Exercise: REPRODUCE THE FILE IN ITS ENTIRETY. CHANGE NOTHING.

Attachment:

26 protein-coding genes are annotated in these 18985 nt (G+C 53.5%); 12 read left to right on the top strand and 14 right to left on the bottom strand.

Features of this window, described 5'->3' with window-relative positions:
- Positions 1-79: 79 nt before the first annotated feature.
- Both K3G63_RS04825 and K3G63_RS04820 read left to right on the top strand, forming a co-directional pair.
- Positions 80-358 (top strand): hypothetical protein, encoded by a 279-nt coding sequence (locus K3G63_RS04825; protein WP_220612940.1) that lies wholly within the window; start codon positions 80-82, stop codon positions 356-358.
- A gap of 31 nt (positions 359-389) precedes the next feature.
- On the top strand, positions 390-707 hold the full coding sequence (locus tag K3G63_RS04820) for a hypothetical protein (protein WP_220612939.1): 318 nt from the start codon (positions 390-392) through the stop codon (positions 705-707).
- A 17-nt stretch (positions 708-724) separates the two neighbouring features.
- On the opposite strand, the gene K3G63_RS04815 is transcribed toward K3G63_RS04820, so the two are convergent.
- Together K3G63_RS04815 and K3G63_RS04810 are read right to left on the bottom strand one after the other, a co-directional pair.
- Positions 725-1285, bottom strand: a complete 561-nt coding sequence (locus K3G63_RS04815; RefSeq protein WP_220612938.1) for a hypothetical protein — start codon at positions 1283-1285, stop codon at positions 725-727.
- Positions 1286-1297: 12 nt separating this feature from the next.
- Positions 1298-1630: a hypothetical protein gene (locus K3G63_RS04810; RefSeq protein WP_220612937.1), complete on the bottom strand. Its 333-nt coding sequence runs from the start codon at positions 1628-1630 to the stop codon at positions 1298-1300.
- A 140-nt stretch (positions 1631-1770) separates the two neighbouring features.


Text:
26 protein-coding genes are annotated in these 18985 nt (G+C 53.5%); 12 read left to right on the top strand and 14 right to left on the bottom strand.

Features of this window, described 5'->3' with window-relative positions:
- Positions 1-79: 79 nt before the first annotated feature.
- Both K3G63_RS04825 and K3G63_RS04820 read left to right on the top strand, forming a co-directional pair.
- Positions 80-358 (top strand): hypothetical protein, encoded by a 279-nt coding sequence (locus K3G63_RS04825; protein WP_220612940.1) that lies wholly within the window; start codon positions 80-82, stop codon positions 356-358.
- A gap of 31 nt (positions 359-389) precedes the next feature.
- On the top strand, positions 390-707 hold the full coding sequence (locus tag K3G63_RS04820) for a hypothetical protein (protein WP_220612939.1): 318 nt from the start codon (positions 390-392) through the stop codon (positions 705-707).
- A 17-nt stretch (positions 708-724) separates the two neighbouring features.
- On the opposite strand, the gene K3G63_RS04815 is transcribed toward K3G63_RS04820, so the two are convergent.
- Together K3G63_RS04815 and K3G63_RS04810 are read right to left on the bottom strand one after the other, a co-directional pair.
- Positions 725-1285, bottom strand: a complete 561-nt coding sequence (locus K3G63_RS04815; RefSeq protein WP_220612938.1) for a hypothetical protein — start codon at positions 1283-1285, stop codon at positions 725-727.
- Positions 1286-1297: 12 nt separating this feature from the next.
- Positions 1298-1630: a hypothetical protein gene (locus K3G63_RS04810; RefSeq protein WP_220612937.1), complete on the bottom strand. Its 333-nt coding sequence runs from the start codon at positions 1628-1630 to the stop codon at positions 1298-1300.
- A 140-nt stretch (positions 1631-1770) separates the two neighbouring features.